If happiness were a person, she would live in Dena Fishbein's house.
Nearly every surface smiles with swirls of Fishbein's hand-painted designs: Pink flowers curl their petals across an overstuffed sofa; delicate vines dance around a window frame. Whimsy welcomes guests through a sun-yellow entry, sits them down in the family room on clouds of white slipcovers crowded with bright pillows and coddles them into complete comfort.
To be sure, the Lafayette home of one of the most sought-after textile designers in the country is a commotion of color, yet in the most delightful way. Decidedly eclectic with a tinge of French country, the house is the inspiration for, and evidence of, Fishbein's passion for patterns
The well-lived-in dwelling is also the subject of her latest book, "The Painted Home by Dena," taking readers on tour, offering fun craft ideas and shopping tips along the way (Fishbein's a regular at the Alameda Point Antiques Faire). The book even includes a cutout stencil in the back to get folks going on a project.
"I wanted to take people through our house, because it's living proof you can make a room beautiful and really personalized without spending tons of money," says Fishbein, seated on a zebra-patterned ottoman in her family room.
"There are some things you splurge on, but you can get a lot of things for very little cost at flea markets and tag sales
Happy is as happy does
Her delightful residence also houses her craft studio and serves as the home base for Dena Designs, the company she founded with her husband, Danny, nearly 20 years ago. Since then, she's become an award-winning artist and textile designer with an impressive and ever-growing résumé: her home-decor, bedding, dishware, clothing and paper products are sold worldwide; she created and hosted the "Embellish This!" series on the DIY Network; she has a popular blog and syndicated column; and she's published several books on crafts, home decor and children's stories. You can even get "Dena" personalized checks.
She's now expanding her product line to include items for tweens and pets.
"Miles has modeled several things for me," she says, scooping up her little wirehaired dachshund.
With such a prolific artistic career, it's a surprise to discover that Fishbein didn't pick up a paintbrush until her early 20s. She grew up in Marin County, though her family moved many times, even to England at one point. She graduated from UCLA, then spent a year in New York studying architectural and industrial design. While there, she answered an ad for a job as a textile designer. "I'd never done that," she says, "but I figured I could paint some flowers as well as anybody."
Or better, as the following years of success demonstrate. Even now, all her creations begin with an original hand painting. She doesn't design on computers, but her three junior designers do; she jokes that she has "no idea what they're doing."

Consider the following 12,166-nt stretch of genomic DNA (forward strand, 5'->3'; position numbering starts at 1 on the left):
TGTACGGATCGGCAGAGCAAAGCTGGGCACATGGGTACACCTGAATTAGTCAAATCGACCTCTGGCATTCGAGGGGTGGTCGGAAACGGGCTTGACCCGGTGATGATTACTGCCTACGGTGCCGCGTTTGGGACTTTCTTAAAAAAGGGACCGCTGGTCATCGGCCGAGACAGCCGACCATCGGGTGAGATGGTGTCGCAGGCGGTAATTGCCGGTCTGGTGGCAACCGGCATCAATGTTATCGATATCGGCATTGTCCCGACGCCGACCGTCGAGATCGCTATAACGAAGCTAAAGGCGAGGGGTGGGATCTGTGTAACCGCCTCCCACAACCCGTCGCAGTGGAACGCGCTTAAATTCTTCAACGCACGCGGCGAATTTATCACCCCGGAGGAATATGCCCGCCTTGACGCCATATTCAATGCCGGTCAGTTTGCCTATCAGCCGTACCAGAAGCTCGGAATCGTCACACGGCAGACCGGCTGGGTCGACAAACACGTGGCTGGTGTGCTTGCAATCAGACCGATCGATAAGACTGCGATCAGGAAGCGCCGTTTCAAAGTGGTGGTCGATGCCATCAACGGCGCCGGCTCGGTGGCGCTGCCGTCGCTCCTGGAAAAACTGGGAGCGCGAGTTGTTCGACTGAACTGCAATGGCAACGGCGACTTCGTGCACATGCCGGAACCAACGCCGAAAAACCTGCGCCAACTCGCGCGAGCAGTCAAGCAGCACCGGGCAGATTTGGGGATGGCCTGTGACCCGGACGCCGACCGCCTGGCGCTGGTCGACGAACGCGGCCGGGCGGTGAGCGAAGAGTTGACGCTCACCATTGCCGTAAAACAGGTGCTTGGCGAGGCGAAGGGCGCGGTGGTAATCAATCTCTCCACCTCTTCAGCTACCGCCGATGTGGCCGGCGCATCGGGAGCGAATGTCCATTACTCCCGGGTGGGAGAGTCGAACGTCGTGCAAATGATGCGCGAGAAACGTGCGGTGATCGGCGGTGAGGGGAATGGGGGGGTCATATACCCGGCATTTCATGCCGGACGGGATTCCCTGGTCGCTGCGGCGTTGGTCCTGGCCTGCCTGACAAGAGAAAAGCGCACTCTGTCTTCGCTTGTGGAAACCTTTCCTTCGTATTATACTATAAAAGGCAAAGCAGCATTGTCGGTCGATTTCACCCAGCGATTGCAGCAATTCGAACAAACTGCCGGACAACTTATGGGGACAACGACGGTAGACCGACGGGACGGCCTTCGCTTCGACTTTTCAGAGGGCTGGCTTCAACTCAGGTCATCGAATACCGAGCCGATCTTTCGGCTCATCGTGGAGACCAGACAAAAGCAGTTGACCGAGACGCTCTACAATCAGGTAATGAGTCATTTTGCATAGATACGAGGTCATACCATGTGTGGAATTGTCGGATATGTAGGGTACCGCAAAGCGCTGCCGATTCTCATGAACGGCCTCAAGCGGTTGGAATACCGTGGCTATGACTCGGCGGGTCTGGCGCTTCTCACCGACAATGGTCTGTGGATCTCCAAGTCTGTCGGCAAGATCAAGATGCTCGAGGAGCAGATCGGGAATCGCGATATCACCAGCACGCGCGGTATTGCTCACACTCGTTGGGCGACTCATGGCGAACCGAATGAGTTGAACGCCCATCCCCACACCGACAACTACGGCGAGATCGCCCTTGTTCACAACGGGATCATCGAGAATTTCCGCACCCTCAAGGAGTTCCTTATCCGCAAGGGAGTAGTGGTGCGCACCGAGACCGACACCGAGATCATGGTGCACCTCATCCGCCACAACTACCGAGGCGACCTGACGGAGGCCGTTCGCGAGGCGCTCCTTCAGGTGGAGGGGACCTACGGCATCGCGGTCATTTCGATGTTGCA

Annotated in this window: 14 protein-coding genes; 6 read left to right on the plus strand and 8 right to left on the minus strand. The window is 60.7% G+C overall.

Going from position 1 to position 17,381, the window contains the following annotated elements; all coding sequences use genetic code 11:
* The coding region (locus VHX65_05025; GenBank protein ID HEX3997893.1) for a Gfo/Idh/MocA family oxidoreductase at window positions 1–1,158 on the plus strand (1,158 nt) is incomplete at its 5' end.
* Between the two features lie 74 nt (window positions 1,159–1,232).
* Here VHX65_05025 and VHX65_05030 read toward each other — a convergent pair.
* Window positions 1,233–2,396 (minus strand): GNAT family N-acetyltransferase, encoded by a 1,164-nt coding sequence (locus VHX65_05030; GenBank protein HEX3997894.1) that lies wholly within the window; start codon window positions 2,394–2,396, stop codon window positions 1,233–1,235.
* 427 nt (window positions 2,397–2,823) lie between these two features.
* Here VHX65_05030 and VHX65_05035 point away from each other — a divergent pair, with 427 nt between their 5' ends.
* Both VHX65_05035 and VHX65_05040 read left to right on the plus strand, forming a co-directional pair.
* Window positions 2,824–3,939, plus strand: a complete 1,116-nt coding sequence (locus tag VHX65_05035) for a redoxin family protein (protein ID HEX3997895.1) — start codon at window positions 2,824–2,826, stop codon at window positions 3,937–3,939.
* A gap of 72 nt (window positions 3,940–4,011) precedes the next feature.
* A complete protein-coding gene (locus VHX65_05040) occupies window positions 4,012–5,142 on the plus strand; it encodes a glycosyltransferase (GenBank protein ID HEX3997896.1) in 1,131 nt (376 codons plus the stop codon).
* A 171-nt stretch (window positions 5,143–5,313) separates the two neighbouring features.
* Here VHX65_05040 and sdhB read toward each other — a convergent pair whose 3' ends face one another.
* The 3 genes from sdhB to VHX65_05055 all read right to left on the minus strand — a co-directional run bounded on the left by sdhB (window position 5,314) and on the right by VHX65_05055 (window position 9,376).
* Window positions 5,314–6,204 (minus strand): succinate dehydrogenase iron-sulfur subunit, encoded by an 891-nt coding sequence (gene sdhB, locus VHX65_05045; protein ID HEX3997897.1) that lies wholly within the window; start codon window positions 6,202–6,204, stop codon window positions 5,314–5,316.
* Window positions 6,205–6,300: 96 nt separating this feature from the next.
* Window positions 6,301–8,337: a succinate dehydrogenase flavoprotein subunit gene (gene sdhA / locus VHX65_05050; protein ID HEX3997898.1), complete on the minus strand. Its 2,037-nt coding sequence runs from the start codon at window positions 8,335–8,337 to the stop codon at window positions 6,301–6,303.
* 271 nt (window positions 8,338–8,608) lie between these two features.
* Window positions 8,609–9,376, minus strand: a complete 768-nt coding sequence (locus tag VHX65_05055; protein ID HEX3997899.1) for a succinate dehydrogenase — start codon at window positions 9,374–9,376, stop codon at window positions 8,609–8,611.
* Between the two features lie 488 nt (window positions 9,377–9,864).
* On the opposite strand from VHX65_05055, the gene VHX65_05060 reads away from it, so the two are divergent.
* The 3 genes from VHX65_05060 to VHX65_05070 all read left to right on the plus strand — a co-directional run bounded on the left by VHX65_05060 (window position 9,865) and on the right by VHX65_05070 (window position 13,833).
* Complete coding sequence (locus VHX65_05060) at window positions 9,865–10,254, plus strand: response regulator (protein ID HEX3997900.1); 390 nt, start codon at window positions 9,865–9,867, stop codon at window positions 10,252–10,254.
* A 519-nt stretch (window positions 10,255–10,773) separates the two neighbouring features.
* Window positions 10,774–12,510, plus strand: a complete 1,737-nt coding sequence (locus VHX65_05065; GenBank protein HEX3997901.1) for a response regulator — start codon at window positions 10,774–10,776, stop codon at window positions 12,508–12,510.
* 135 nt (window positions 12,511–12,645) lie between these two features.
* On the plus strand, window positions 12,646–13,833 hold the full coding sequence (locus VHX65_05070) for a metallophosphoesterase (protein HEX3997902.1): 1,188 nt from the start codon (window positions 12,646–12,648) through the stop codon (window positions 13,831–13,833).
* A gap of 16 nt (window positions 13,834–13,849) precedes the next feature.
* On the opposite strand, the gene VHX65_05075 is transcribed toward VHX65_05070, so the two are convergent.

For the 18 years that Fishbein, her husband, two daughters, one son (all three now grown) and various dogs have lived here, the house has been a place of visual experimentation, of change,
"In our house, we're not afraid of change," she says. "It's a constant work in progress. I'm all about layering colors and patterns, experimenting with placement of pieces, kind of like an audition. I'll try this lamp out over here, but it might not make the cut, and I'll switch things up again."
She says she doesn't think twice about changing the color of a room.
"Paint is the easiest thing to change. Of course, it's a fine line to know when to stop," she says, laughing. "If it were up to me, I'd do too much. It's hard for me not to paint everything."
Virtues of patience
Many flea market pieces, personalized with Fishbein's paintbrush, dot the home. But she says it's not just a matter of rushing out and buying things willy-nilly. "You have to love something about a piece," she says. "Wait for that right thing to come along that has potential and that's something you want to live with. And make sure it has good bones. You don't want to put hours into decorating a chair that's going to break apart in a year or so."
She's also a fan of giving new life to old family pieces. In an office nook off the kitchen is a chair that belonged to her grandmother, the old upholstery now masked with a white slipcover with colorful appliqués of Fishbein's fabric designs.
Even her storage areas are decorated to provide an enjoyable visual experience. Drawer fronts in her walk-in closet pop with bright floral fabrics -- easily applied with brush-on fabric starch and just as easily removed. "Perfect thing for apartments," she says.
Fishbein is a master of glue guns and scissors, and her book offers 20 fun craft projects, from making paper medallions and decorating glass vases to using vintage salt-and-pepper shakers that add charm to curtain tassels.
Her advice to novice artists and crafters: Start small, practice with inexpensive pieces and enjoy the process. When you get comfortable, move on to bigger things.
"I've been doing this for 25 years, and by far the most important thing I've learned is not to be afraid to try something," she says. "My philosophy is all about our homes being a reflection of things we love, making it a place for friends and family to feel comfortable and happy."